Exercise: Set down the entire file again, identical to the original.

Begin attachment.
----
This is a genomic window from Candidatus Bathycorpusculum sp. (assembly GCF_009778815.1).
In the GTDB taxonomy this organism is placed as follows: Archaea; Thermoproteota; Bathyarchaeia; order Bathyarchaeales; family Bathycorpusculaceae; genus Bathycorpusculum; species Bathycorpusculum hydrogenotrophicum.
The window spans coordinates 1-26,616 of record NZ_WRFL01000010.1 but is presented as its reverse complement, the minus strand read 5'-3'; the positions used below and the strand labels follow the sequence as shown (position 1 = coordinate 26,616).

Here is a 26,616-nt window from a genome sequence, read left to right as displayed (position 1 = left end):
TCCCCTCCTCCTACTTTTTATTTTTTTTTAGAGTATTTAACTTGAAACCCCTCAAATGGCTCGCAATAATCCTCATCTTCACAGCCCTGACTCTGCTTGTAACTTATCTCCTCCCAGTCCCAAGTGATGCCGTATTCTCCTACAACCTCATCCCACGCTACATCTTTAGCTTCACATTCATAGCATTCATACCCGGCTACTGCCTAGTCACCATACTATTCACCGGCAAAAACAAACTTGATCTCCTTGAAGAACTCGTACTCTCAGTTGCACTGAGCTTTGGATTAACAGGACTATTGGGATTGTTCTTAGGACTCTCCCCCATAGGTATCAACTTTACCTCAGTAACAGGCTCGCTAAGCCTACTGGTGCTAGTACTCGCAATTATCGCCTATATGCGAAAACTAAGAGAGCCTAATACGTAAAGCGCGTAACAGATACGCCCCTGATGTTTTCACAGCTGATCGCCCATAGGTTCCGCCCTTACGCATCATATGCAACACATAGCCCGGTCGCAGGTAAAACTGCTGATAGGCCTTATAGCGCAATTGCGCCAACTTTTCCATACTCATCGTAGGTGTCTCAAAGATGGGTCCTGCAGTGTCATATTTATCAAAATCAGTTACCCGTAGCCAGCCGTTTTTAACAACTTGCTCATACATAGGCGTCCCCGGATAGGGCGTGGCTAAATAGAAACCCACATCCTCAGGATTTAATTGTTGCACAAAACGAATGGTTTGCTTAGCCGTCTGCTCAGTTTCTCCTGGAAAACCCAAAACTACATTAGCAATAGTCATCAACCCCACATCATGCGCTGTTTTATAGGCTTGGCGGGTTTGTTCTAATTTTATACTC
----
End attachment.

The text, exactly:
This is a genomic window from Candidatus Bathycorpusculum sp. (assembly GCF_009778815.1).
In the GTDB taxonomy this organism is placed as follows: Archaea; Thermoproteota; Bathyarchaeia; order Bathyarchaeales; family Bathycorpusculaceae; genus Bathycorpusculum; species Bathycorpusculum hydrogenotrophicum.
The window spans coordinates 1-26,616 of record NZ_WRFL01000010.1 but is presented as its reverse complement, the minus strand read 5'-3'; the positions used below and the strand labels follow the sequence as shown (position 1 = coordinate 26,616).

Here is a 26,616-nt window from a genome sequence, read left to right as displayed (position 1 = left end):
TCCCCTCCTCCTACTTTTTATTTTTTTTTAGAGTATTTAACTTGAAACCCCTCAAATGGCTCGCAATAATCCTCATCTTCACAGCCCTGACTCTGCTTGTAACTTATCTCCTCCCAGTCCCAAGTGATGCCGTATTCTCCTACAACCTCATCCCACGCTACATCTTTAGCTTCACATTCATAGCATTCATACCCGGCTACTGCCTAGTCACCATACTATTCACCGGCAAAAACAAACTTGATCTCCTTGAAGAACTCGTACTCTCAGTTGCACTGAGCTTTGGATTAACAGGACTATTGGGATTGTTCTTAGGACTCTCCCCCATAGGTATCAACTTTACCTCAGTAACAGGCTCGCTAAGCCTACTGGTGCTAGTACTCGCAATTATCGCCTATATGCGAAAACTAAGAGAGCCTAATACGTAAAGCGCGTAACAGATACGCCCCTGATGTTTTCACAGCTGATCGCCCATAGGTTCCGCCCTTACGCATCATATGCAACACATAGCCCGGTCGCAGGTAAAACTGCTGATAGGCCTTATAGCGCAATTGCGCCAACTTTTCCATACTCATCGTAGGTGTCTCAAAGATGGGTCCTGCAGTGTCATATTTATCAAAATCAGTTACCCGTAGCCAGCCGTTTTTAACAACTTGCTCATACATAGGCGTCCCCGGATAGGGCGTGGCTAAATAGAAACCCACATCCTCAGGATTTAATTGTTGCACAAAACGAATGGTTTGCTTAGCCGTCTGCTCAGTTTCTCCTGGAAAACCCAAAACTACATTAGCAATAGTCATCAACCCCACATCATGCGCTGTTTTATAGGCTTGGCGGGTTTGTTCTAATTTTATACTC